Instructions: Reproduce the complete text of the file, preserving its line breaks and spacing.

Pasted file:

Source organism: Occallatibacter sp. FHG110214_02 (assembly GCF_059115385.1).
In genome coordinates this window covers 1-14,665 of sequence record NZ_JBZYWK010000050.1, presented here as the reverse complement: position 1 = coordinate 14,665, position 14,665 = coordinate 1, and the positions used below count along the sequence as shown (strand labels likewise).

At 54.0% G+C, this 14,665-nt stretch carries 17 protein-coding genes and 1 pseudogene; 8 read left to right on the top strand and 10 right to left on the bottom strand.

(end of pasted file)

Source organism: Occallatibacter sp. FHG110214_02 (assembly GCF_059115385.1).
In genome coordinates this window covers 1-14,665 of sequence record NZ_JBZYWK010000050.1, presented here as the reverse complement: position 1 = coordinate 14,665, position 14,665 = coordinate 1, and the positions used below count along the sequence as shown (strand labels likewise).

At 54.0% G+C, this 14,665-nt stretch carries 17 protein-coding genes and 1 pseudogene; 8 read left to right on the top strand and 10 right to left on the bottom strand.